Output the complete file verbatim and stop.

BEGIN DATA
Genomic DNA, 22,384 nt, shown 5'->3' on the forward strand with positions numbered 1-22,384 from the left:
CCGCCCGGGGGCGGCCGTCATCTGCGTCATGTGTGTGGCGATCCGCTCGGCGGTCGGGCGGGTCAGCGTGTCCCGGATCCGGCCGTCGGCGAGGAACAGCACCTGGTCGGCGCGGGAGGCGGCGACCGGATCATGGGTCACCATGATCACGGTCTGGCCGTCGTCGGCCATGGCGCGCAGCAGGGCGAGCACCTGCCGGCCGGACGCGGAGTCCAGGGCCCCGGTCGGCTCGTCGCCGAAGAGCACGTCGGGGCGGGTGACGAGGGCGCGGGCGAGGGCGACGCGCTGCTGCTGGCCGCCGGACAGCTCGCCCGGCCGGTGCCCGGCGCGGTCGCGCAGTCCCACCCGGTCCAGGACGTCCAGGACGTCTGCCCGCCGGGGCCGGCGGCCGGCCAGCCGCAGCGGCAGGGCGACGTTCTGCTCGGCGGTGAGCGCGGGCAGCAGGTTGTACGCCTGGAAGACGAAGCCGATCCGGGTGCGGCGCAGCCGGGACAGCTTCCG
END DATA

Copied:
Genomic DNA, 22,384 nt, shown 5'->3' on the forward strand with positions numbered 1-22,384 from the left:
CCGCCCGGGGGCGGCCGTCATCTGCGTCATGTGTGTGGCGATCCGCTCGGCGGTCGGGCGGGTCAGCGTGTCCCGGATCCGGCCGTCGGCGAGGAACAGCACCTGGTCGGCGCGGGAGGCGGCGACCGGATCATGGGTCACCATGATCACGGTCTGGCCGTCGTCGGCCATGGCGCGCAGCAGGGCGAGCACCTGCCGGCCGGACGCGGAGTCCAGGGCCCCGGTCGGCTCGTCGCCGAAGAGCACGTCGGGGCGGGTGACGAGGGCGCGGGCGAGGGCGACGCGCTGCTGCTGGCCGCCGGACAGCTCGCCCGGCCGGTGCCCGGCGCGGTCGCGCAGTCCCACCCGGTCCAGGACGTCCAGGACGTCTGCCCGCCGGGGCCGGCGGCCGGCCAGCCGCAGCGGCAGGGCGACGTTCTGCTCGGCGGTGAGCGCGGGCAGCAGGTTGTACGCCTGGAAGACGAAGCCGATCCGGGTGCGGCGCAGCCGGGACAGCTTCCG